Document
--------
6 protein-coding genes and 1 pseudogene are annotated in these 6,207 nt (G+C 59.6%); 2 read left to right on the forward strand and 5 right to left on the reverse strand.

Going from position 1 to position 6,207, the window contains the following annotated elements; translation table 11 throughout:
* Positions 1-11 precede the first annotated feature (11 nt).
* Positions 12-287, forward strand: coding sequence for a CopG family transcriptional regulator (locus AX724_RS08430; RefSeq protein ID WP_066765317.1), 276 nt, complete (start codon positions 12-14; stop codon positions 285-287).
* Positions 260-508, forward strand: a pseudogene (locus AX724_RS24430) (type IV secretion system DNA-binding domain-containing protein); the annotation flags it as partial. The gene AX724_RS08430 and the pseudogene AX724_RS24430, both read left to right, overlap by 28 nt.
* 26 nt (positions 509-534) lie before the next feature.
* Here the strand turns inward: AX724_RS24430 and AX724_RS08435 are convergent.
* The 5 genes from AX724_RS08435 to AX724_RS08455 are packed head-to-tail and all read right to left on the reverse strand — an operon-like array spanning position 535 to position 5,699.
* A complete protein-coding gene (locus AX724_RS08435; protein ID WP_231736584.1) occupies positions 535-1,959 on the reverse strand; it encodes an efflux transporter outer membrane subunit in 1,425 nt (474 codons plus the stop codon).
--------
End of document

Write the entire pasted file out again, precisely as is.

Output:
6 protein-coding genes and 1 pseudogene are annotated in these 6,207 nt (G+C 59.6%); 2 read left to right on the forward strand and 5 right to left on the reverse strand.

Going from position 1 to position 6,207, the window contains the following annotated elements; translation table 11 throughout:
* Positions 1-11 precede the first annotated feature (11 nt).
* Positions 12-287, forward strand: coding sequence for a CopG family transcriptional regulator (locus AX724_RS08430; RefSeq protein ID WP_066765317.1), 276 nt, complete (start codon positions 12-14; stop codon positions 285-287).
* Positions 260-508, forward strand: a pseudogene (locus AX724_RS24430) (type IV secretion system DNA-binding domain-containing protein); the annotation flags it as partial. The gene AX724_RS08430 and the pseudogene AX724_RS24430, both read left to right, overlap by 28 nt.
* 26 nt (positions 509-534) lie before the next feature.
* Here the strand turns inward: AX724_RS24430 and AX724_RS08435 are convergent.
* The 5 genes from AX724_RS08435 to AX724_RS08455 are packed head-to-tail and all read right to left on the reverse strand — an operon-like array spanning position 535 to position 5,699.
* A complete protein-coding gene (locus AX724_RS08435; protein ID WP_231736584.1) occupies positions 535-1,959 on the reverse strand; it encodes an efflux transporter outer membrane subunit in 1,425 nt (474 codons plus the stop codon).